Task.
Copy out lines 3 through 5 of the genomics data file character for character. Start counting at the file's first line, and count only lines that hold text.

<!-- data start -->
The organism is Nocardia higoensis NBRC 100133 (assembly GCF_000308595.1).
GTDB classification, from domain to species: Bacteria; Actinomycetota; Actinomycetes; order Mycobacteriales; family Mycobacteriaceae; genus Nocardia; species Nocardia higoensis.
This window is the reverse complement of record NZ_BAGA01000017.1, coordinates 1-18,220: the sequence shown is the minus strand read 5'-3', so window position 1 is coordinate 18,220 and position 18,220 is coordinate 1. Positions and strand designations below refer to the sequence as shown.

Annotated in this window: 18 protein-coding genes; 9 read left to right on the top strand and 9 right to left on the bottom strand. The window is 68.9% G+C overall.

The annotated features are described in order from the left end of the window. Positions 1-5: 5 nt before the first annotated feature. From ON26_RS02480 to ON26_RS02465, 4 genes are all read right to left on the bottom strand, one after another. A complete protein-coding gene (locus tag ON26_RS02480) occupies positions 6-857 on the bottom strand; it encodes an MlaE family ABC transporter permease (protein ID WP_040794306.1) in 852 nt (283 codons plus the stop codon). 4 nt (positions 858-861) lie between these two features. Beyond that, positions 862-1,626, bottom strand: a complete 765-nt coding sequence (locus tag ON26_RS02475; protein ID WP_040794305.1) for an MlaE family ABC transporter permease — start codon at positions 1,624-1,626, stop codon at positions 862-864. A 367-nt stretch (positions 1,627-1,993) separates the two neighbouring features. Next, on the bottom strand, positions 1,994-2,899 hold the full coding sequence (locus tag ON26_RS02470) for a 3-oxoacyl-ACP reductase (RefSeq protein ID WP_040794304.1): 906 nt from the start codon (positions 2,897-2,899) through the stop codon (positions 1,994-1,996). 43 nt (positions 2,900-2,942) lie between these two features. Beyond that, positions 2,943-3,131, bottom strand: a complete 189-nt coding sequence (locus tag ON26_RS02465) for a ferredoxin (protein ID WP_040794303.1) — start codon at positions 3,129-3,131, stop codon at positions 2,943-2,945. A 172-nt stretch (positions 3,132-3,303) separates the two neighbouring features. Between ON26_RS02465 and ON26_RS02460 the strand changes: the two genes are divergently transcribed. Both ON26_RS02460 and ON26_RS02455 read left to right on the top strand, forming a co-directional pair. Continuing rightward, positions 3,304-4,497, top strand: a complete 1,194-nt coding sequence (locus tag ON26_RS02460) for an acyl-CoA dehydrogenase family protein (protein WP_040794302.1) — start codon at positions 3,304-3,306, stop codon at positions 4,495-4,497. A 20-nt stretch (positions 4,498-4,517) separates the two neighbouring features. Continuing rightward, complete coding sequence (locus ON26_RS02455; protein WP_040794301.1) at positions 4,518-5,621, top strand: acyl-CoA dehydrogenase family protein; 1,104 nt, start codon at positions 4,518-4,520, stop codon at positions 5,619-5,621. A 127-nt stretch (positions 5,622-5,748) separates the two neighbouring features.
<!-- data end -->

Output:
This window is the reverse complement of record NZ_BAGA01000017.1, coordinates 1-18,220: the sequence shown is the minus strand read 5'-3', so window position 1 is coordinate 18,220 and position 18,220 is coordinate 1. Positions and strand designations below refer to the sequence as shown.

Annotated in this window: 18 protein-coding genes; 9 read left to right on the top strand and 9 right to left on the bottom strand. The window is 68.9% G+C overall.

The annotated features are described in order from the left end of the window. Positions 1-5: 5 nt before the first annotated feature. From ON26_RS02480 to ON26_RS02465, 4 genes are all read right to left on the bottom strand, one after another. A complete protein-coding gene (locus tag ON26_RS02480) occupies positions 6-857 on the bottom strand; it encodes an MlaE family ABC transporter permease (protein ID WP_040794306.1) in 852 nt (283 codons plus the stop codon). 4 nt (positions 858-861) lie between these two features. Beyond that, positions 862-1,626, bottom strand: a complete 765-nt coding sequence (locus tag ON26_RS02475; protein ID WP_040794305.1) for an MlaE family ABC transporter permease — start codon at positions 1,624-1,626, stop codon at positions 862-864. A 367-nt stretch (positions 1,627-1,993) separates the two neighbouring features. Next, on the bottom strand, positions 1,994-2,899 hold the full coding sequence (locus tag ON26_RS02470) for a 3-oxoacyl-ACP reductase (RefSeq protein ID WP_040794304.1): 906 nt from the start codon (positions 2,897-2,899) through the stop codon (positions 1,994-1,996). 43 nt (positions 2,900-2,942) lie between these two features. Beyond that, positions 2,943-3,131, bottom strand: a complete 189-nt coding sequence (locus tag ON26_RS02465) for a ferredoxin (protein ID WP_040794303.1) — start codon at positions 3,129-3,131, stop codon at positions 2,943-2,945. A 172-nt stretch (positions 3,132-3,303) separates the two neighbouring features. Between ON26_RS02465 and ON26_RS02460 the strand changes: the two genes are divergently transcribed. Both ON26_RS02460 and ON26_RS02455 read left to right on the top strand, forming a co-directional pair. Continuing rightward, positions 3,304-4,497, top strand: a complete 1,194-nt coding sequence (locus tag ON26_RS02460) for an acyl-CoA dehydrogenase family protein (protein WP_040794302.1) — start codon at positions 3,304-3,306, stop codon at positions 4,495-4,497. A 20-nt stretch (positions 4,498-4,517) separates the two neighbouring features. Continuing rightward, complete coding sequence (locus ON26_RS02455; protein WP_040794301.1) at positions 4,518-5,621, top strand: acyl-CoA dehydrogenase family protein; 1,104 nt, start codon at positions 4,518-4,520, stop codon at positions 5,619-5,621. A 127-nt stretch (positions 5,622-5,748) separates the two neighbouring features.